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Wednesday, 26 July, 2000, 17:05 GMT 18:05 UK
Ministers agree to limit spin doctors
Lord Neill
Lord Neill is pleased the government accepts his advice
The government has agreed to introduce legal limits on the number of "spin doctors" it employs and to make them subject to a code of conduct.

The limit on numbers will be included in legislation and any increases should then require the consent of both Houses of Parliament, ministers said.

The government remains committed to the introduction of such legislation

Government response to Neill report
The government agreed the curbs in response to the Neill Committee on Standards in Public Life, which has expressed worries over the rising numbers of special advisers, paid for by taxpayers.

It also followed a long row about the government's use of "spin doctors" for political purposes, which culminated in Alastair Campbell taking a back seat.

However, no date for implementing the reforms has been set.

No date given

The long-awaited response to the Neill report said: "The government accepts that an overall limit on the number of special advisers should be included in civil service legislation.

"Once that legislation has been enacted, increases in the limit will require the consent of both Houses of Parliament.

Alastair Campbell
Alastair Campbell stepped back amid the "spin doctors" row
"The government remains committed to the introduction of such legislation."

The government also said it would review the appropriate definition and level of the limit when drawing up legislation.

But the response said no government was able to "commit itself firmly to a detailed timetable in respect of the future legislative programme".

Rising cost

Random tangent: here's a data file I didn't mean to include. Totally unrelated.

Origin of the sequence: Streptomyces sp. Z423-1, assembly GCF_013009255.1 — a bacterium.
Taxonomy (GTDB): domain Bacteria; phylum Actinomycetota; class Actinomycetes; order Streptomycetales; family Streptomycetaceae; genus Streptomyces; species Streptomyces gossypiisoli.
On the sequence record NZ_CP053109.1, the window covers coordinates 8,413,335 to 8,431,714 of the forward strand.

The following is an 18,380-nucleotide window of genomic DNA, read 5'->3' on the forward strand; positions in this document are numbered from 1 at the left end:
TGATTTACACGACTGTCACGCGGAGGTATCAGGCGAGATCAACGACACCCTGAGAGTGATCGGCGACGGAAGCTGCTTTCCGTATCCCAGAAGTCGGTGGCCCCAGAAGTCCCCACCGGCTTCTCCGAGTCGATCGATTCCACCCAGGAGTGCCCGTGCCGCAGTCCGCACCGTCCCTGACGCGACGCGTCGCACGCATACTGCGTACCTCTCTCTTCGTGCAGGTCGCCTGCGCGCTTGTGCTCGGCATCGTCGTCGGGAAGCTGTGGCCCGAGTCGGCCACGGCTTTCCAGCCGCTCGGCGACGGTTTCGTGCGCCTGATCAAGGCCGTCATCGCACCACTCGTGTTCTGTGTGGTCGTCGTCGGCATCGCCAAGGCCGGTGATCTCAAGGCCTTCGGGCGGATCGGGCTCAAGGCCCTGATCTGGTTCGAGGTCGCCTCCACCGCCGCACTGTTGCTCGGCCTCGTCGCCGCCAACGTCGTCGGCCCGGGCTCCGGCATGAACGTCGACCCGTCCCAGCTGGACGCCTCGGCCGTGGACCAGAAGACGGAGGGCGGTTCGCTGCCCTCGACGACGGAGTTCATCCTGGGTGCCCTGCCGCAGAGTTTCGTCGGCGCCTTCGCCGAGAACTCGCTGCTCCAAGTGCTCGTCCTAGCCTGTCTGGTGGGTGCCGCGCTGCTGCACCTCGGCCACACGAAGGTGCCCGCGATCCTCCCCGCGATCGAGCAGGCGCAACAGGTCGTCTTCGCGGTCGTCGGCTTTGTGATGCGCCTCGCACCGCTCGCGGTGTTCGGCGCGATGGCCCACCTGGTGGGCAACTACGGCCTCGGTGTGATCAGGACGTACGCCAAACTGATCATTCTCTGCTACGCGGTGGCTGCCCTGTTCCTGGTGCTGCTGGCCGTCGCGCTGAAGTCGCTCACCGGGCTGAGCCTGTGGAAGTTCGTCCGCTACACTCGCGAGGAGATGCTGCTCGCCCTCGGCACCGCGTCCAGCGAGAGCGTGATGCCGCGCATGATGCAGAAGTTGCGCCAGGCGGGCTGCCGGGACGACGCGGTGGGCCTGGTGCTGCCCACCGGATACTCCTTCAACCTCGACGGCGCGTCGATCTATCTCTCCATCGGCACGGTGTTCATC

It also said: "The code will also include a section on the direct media contacts of advisers".

Many special advisers to ministers also act as "spin doctors", acting as government spokesmen in handling the media.

The number of politically-appointed special advisers has risen to from 38 to 74 since Labour came to power in 1997, costing 3.9m.

As well as a doubling of special advisers across the whole of Whitehall, Number 10 alone now employs 25 political staff, three times as many as under John Major.

'Serious failure'

Shadow cabinet office minister Andrew Lansley called the response "a serious failure", saying ministers should have cut the number of special advisers and the extent of their influence.

"It has become obvious that the government's addiction to spin is at the heart of their problems and this answer shows that they have remained complacent on this issue," he said.

Chairman of the Tories' parliamentary campaigns unit John Redwood dubbed the government response "feeble".

He said: "We don't just want them to put a cap on it; we want them to put a sock in it.

"There are too many political advisers acting as spin doctors ... above all, we need to know what Mr Campbell is now doing for his civil service salary, now that he doesn't brief the press."

'Concerns met'

But Lord Neill called the response very positive.

He said: "Nearly all of the committee's recommendations have been accepted in full.

"In particular, public concern about the role and numbers of special advisers will be met by the government's pledge to introduce a statutory limit on numbers and a separate code which will define the permissible activities of special advisers.

"I am sure that the committee will continue to keep all the issues covered by the report under close review."

The Neill Committee on Standards in Public Life was set up five years ago by former prime minister John Major in the wake of growing sleaze allegations against MPs.

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See also:

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No immediate cap on spin doctors
14 Jun 00 | UK Politics
Limit spin doctors, committee insists
12 Jan 00 | UK Politics
Spin doctors face greater controls
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Blair 'must curb spin doctors'
04 Apr 00 | UK Politics
Peers face standards watchdog
12 Jan 00 | UK Politics
The Neill Committee: Key recommendations
03 Jul 00 | UK Politics
Labour faces more 'spin' attacks
02 Jul 00 | UK Politics
Follett steps up Blair attack
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